(Curiously, Valdez himself never offers to pitch in any of his own money toward the sum, even though he was mostly directly responsible for the murder.)

The rest of the movie follows a fairly traditional revenge/redemption cycle. Valdez takes up arms and his old uniform, revealing that he was a U.S. Cavalry soldier during the Indian wars. He stalks Tanner and his men, picking them off in ones and twos. His favored method is a Sharps rifle, a single-shot weapon notorious for its long-range accuracy.

"Valdez" was directed by Edwin Sherin in his feature film debut behind the camera. He would direct one other movie later in 1971 before turning to television, where he worked busily well into the 2000s. Screenwriters Roland Kibbee and David Rayfiel, adapting the novel by Elmore Leonard (unread by me), keep things taut and spare, with nary a spoken word or image that's not absolutely necessary to the plot.

Frank Silvera plays Diego, a humble Mexican farmer and Valdez' best (possibly only) friend, who helps him recover from his wounds and is made to pay for it by Tanner's gang. H├ęctor Elizondo turns up in one of his earliest screen roles as a lookout for Tanner's gang. Mason (Phil Brown) is the chief of the white aristocracy, notable for sharing a degree of respect with Valdez.

Barton Heyman plays El Segundo (literally, "The Second"), Tanner's right-hand man, who proves far cagier than his boss. He repeatedly urges Tanner to break off from pursuit of Valdez to go through with a lucrative sale of rifles to the Mexican army. Segundo would seem to be a standard Western henchman at first, but as more of his men perish he carefully weighs the loss of life against any possible benefit. He eventually gains the upper hand over Valdez, but not before developing a health reverence for the old man's skills.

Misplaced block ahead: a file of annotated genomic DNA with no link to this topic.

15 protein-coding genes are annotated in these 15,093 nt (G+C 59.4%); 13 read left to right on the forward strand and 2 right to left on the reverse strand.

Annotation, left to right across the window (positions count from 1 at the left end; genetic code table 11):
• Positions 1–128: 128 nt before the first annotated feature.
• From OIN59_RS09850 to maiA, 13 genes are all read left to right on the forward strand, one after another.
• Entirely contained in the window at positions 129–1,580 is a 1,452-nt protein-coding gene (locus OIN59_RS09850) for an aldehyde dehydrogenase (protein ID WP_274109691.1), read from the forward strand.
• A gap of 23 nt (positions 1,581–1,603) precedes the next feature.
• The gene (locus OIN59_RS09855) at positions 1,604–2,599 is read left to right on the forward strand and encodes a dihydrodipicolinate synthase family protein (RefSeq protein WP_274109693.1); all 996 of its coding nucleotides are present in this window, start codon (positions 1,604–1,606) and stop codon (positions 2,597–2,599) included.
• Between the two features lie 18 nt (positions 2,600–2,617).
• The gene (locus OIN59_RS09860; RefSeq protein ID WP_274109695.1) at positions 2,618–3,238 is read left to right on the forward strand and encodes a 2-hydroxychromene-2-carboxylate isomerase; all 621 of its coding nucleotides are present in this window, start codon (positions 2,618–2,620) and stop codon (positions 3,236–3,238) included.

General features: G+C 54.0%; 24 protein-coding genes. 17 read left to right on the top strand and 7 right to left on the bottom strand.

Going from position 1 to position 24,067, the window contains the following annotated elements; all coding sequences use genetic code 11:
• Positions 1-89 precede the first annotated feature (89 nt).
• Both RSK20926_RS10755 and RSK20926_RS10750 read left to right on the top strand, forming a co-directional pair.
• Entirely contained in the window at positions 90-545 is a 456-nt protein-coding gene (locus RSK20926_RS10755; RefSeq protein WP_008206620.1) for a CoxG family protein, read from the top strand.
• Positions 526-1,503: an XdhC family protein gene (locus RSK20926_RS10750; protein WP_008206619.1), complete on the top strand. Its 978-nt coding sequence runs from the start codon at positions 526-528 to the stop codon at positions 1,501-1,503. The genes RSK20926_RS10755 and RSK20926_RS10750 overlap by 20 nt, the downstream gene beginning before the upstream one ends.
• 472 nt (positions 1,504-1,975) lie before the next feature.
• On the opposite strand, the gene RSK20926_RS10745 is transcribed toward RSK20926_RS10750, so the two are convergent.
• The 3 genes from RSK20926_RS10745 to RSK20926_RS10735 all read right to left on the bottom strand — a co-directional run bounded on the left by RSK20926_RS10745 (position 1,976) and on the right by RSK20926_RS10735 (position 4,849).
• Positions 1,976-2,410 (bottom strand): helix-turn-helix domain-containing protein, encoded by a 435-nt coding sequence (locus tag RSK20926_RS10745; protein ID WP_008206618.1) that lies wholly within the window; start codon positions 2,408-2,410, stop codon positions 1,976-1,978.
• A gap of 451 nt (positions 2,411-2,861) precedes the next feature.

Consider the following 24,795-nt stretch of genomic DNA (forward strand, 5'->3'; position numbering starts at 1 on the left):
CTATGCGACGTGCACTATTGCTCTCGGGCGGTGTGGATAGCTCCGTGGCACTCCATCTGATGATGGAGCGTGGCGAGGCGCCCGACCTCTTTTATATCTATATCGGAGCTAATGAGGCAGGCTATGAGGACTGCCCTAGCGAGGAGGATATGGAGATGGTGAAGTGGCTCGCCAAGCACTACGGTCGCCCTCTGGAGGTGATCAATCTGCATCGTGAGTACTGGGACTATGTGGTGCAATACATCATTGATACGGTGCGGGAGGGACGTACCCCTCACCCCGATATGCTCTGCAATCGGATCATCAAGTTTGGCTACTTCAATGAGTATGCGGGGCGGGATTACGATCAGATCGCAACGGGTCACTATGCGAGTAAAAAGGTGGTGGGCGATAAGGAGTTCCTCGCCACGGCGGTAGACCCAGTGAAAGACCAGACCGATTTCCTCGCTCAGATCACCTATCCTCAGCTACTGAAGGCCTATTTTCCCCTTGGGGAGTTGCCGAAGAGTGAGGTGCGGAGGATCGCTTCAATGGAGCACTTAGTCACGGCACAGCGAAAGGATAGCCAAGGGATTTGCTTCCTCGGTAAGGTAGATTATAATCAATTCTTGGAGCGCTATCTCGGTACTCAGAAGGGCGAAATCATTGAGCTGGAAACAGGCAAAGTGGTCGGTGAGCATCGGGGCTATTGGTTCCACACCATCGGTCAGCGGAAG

The other major character is Gay Erin (Susan Clark), who is Tanner's consort and, at least at one point, his betrothed. The whole story has been set off by the murder of her husband, Tanner's friend. Tanner carries on the quest to find the killer mostly because many people believe Tanner himself killed him to get Gay.

She's a proud woman who seems to despise Tanner, and yet on some level embraces his dastardly nature because she think she deserves no better. About halfway through the movie, Valdez takes her captive and tries to use her as a bargaining chip for the $100. It's a classic fruitless quest, since the Apache woman has long departed to return to her people. Valdez treats Gay tenderly, but without any suggestion of romance.

Tanner himself is an interesting character. He cuts an imposing yet slightly comical figure, with hair and mustachio suggesting a resemblance to Colonel Custer. He revels in the power of having his own gang, enjoying giving orders to torture somebody who has bothered him: "Fix him like we did that other fellow." But in the end Tanner reveals a distaste for getting his own hands dirty.

"Valdez Is Coming" ends with an odd standoff, with no overt resolution. It would seem impossible that events play out in any way other than with Valdez' death, but you never know. It's a grim story of lost causes embraced and good intentions wasted. And maybe how we should treat the meek a little nicer.